The Georgia Senate gave decisive approval Thursday to a contentious "religious freedom" bill — one of a wave of measures surfacing in at least a dozen states that critics say could provide legal cover for discrimination against gays and transgender people.
The Georgia bill would forbid state government from infringing on a person's religious beliefs unless the government can prove it has a compelling interest. Sponsor state Sen. Josh McKoon, R-Columbus, called that a "bright line" and said it is closely modeled on a national religious freedom law passed in 1993.
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The proposal's fate in the House is uncertain; a similar bill remains in a committee in the chamber.
The Georgia legislation has sparked protests in the Capitol rotunda and pitted clergy members against one another. Former Republican Attorney General Mike Bowers, who years ago defended the state's anti-sodomy law, recently came out against the bill. He called it "deserving of a quick death." It was also denounced by national gay-rights groups.
"It does not address any legitimate problem with current law and creates harmful consequences for businesses throughout the state," said Marty Rouse, field director for the Human Rights Campaign.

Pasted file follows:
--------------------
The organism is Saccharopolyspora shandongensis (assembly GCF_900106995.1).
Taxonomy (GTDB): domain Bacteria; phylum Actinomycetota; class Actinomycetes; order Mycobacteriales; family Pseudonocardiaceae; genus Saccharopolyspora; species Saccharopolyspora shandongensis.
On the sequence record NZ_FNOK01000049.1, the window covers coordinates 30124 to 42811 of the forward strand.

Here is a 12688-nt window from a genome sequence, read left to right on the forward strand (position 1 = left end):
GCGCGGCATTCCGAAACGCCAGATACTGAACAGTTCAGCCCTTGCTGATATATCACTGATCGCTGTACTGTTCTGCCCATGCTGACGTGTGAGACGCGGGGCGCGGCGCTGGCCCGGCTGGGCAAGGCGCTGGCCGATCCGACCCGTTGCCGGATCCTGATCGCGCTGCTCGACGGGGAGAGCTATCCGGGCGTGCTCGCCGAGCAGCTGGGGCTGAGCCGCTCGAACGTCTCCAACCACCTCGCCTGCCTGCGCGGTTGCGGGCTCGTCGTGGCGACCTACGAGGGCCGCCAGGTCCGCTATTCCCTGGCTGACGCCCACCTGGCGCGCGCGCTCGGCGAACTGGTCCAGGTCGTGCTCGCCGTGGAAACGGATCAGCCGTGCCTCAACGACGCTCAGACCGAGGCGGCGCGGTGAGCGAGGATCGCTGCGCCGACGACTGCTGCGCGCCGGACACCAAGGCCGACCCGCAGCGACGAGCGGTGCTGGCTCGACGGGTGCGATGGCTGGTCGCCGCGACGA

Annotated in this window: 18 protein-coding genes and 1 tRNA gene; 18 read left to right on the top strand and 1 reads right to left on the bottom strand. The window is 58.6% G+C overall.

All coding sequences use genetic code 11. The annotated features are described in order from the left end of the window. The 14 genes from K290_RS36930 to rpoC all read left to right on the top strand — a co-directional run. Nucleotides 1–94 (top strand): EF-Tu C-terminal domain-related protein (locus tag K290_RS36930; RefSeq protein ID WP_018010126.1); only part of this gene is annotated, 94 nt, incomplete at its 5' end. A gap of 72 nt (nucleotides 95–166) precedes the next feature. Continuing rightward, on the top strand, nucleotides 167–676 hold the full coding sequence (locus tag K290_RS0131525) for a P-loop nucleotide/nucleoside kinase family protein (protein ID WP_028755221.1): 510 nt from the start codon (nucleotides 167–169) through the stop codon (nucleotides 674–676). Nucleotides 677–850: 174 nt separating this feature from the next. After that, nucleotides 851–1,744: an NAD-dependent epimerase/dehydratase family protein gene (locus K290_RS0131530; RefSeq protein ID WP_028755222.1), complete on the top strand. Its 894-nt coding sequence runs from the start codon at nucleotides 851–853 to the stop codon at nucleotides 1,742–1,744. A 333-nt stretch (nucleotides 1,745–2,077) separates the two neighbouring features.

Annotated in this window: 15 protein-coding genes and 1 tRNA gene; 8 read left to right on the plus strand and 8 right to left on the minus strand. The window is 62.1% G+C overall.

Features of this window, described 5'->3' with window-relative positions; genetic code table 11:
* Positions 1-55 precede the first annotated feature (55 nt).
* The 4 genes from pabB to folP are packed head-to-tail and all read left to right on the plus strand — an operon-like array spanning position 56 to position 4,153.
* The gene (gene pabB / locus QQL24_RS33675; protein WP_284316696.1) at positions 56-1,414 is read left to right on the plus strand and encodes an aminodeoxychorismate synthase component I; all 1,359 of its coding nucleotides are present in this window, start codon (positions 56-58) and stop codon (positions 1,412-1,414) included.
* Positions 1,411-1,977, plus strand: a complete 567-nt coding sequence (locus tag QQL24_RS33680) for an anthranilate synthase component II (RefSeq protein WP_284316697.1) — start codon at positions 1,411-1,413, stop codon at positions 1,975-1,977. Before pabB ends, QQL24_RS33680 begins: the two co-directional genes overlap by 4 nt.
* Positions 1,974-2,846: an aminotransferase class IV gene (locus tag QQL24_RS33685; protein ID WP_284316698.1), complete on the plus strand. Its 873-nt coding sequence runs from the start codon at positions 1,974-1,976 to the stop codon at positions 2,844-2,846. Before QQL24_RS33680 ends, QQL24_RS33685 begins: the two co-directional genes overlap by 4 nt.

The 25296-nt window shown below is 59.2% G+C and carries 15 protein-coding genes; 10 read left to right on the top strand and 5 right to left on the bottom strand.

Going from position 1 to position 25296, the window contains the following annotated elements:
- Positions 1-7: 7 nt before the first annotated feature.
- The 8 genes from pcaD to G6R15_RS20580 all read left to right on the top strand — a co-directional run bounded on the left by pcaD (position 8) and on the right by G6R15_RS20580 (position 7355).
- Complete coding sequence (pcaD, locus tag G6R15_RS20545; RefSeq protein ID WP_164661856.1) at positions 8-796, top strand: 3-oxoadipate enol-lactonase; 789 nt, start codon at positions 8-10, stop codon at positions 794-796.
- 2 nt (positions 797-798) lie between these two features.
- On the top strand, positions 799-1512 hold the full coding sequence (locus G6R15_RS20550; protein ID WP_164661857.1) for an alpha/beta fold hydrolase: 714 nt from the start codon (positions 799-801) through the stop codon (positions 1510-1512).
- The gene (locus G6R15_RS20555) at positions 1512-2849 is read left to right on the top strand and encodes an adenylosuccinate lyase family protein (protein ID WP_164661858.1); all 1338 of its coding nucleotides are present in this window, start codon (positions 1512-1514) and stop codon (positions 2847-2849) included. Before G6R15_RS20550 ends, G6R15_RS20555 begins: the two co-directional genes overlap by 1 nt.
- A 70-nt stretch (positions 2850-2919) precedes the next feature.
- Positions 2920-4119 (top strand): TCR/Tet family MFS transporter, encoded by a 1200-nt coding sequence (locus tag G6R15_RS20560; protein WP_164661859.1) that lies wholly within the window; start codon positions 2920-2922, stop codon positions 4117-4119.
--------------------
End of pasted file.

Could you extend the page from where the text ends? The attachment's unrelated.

According to the American Civil Liberties Union, similar bills have been introduced this year in more than a dozen states as conservatives brace for a possible U.S. Supreme Court ruling legalizing same-sex marriage nationwide.
State Sen. Elena Parent, an Atlanta Democrat who voted against the bill, suggested that's the motivation for the number of bills filed in recent years. She said the U.S. Constitution already provides protection for religious people.
"We have to ensure in our capacity as lawmakers that the pendulum doesn't swing too far the other way in the name of religion," Parent said.
Senate Majority Leader Bill Cowsert is a Republican whose attempt to attach a nondiscrimination amendment to the bill in committee stalled its path to the floor vote. He said Thursday he was instead satisfied with language added specifying the state has an interest in eradicating discrimination.
"This is not a vehicle for discrimination," Cowsert said, later describing the issue as "one of those fascinating areas where you have competing constitutional rights."
Religious-exemption measures recently failed to advance out of legislative committees in Arkansas and South Dakota, while a similar bill was approved by the Indiana Senate on Feb. 24. The North Carolina Senate recently approved a bill that would allow judicial officials to opt out of duties related to same-sex marriage if they object due to religious beliefs. An Alabama legislative committee on Thursday approved a bill seeking legal protections for judges, ministers and others who refuse to officiate at, or recognize, weddings that violate their religious beliefs.
Associated Press reporters David Crary in New York; and Kim Chandler in Montgomery, Alabama, contributed to this report.